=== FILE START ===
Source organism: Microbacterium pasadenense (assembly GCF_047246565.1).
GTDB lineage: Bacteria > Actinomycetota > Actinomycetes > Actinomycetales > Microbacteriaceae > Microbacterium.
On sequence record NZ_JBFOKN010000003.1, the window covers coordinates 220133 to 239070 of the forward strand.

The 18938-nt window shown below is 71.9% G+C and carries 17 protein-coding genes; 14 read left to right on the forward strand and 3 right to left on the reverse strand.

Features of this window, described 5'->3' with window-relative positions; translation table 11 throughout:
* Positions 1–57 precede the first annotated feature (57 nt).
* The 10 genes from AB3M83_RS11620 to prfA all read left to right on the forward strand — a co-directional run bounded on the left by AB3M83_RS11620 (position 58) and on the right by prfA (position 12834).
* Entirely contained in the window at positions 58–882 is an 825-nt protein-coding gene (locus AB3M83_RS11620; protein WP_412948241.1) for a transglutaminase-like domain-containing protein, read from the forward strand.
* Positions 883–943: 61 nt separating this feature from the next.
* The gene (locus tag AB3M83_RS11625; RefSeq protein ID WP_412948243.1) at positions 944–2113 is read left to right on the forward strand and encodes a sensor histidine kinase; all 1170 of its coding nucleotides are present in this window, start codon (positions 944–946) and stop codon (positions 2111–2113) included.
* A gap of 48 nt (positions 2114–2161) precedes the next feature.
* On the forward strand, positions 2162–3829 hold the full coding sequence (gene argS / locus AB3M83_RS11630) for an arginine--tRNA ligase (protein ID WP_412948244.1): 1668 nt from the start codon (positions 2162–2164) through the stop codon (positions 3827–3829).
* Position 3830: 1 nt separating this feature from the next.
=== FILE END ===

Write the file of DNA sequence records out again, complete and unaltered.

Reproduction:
Source organism: Microbacterium pasadenense (assembly GCF_047246565.1).
GTDB lineage: Bacteria > Actinomycetota > Actinomycetes > Actinomycetales > Microbacteriaceae > Microbacterium.
On sequence record NZ_JBFOKN010000003.1, the window covers coordinates 220133 to 239070 of the forward strand.

The 18938-nt window shown below is 71.9% G+C and carries 17 protein-coding genes; 14 read left to right on the forward strand and 3 right to left on the reverse strand.

Features of this window, described 5'->3' with window-relative positions; translation table 11 throughout:
* Positions 1–57 precede the first annotated feature (57 nt).
* The 10 genes from AB3M83_RS11620 to prfA all read left to right on the forward strand — a co-directional run bounded on the left by AB3M83_RS11620 (position 58) and on the right by prfA (position 12834).
* Entirely contained in the window at positions 58–882 is an 825-nt protein-coding gene (locus AB3M83_RS11620; protein WP_412948241.1) for a transglutaminase-like domain-containing protein, read from the forward strand.
* Positions 883–943: 61 nt separating this feature from the next.
* The gene (locus tag AB3M83_RS11625; RefSeq protein ID WP_412948243.1) at positions 944–2113 is read left to right on the forward strand and encodes a sensor histidine kinase; all 1170 of its coding nucleotides are present in this window, start codon (positions 944–946) and stop codon (positions 2111–2113) included.
* A gap of 48 nt (positions 2114–2161) precedes the next feature.
* On the forward strand, positions 2162–3829 hold the full coding sequence (gene argS / locus AB3M83_RS11630) for an arginine--tRNA ligase (protein ID WP_412948244.1): 1668 nt from the start codon (positions 2162–2164) through the stop codon (positions 3827–3829).
* Position 3830: 1 nt separating this feature from the next.